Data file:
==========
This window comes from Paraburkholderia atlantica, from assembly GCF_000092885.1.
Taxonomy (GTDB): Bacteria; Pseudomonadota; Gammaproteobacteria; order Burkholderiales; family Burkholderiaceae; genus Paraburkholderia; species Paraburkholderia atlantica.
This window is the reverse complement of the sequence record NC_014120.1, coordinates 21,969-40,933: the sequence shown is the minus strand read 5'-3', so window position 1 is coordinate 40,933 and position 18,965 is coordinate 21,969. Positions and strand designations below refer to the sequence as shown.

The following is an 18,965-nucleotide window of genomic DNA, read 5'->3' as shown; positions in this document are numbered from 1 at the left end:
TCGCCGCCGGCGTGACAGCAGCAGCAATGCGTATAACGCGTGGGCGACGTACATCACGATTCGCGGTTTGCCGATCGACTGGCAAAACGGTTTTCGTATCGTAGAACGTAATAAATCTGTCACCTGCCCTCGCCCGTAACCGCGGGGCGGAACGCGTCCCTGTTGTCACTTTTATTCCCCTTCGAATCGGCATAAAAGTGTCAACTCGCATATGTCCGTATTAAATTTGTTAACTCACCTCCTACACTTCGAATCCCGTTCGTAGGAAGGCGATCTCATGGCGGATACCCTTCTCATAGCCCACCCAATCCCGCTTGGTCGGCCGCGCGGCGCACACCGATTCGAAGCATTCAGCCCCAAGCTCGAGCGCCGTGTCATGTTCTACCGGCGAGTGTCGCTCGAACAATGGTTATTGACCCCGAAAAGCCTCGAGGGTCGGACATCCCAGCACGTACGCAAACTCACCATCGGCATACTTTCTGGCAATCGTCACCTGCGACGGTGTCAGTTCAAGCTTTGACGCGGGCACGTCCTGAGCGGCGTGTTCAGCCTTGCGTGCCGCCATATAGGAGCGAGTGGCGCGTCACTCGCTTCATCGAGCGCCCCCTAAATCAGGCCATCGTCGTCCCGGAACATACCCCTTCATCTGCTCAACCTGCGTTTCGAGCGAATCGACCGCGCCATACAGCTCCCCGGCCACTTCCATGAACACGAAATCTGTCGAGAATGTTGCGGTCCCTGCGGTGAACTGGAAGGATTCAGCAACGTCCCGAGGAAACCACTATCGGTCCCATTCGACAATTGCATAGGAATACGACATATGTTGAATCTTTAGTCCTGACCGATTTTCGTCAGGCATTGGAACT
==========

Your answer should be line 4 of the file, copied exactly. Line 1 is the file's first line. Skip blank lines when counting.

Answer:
The following is an 18,965-nucleotide window of genomic DNA, read 5'->3' as shown; positions in this document are numbered from 1 at the left end: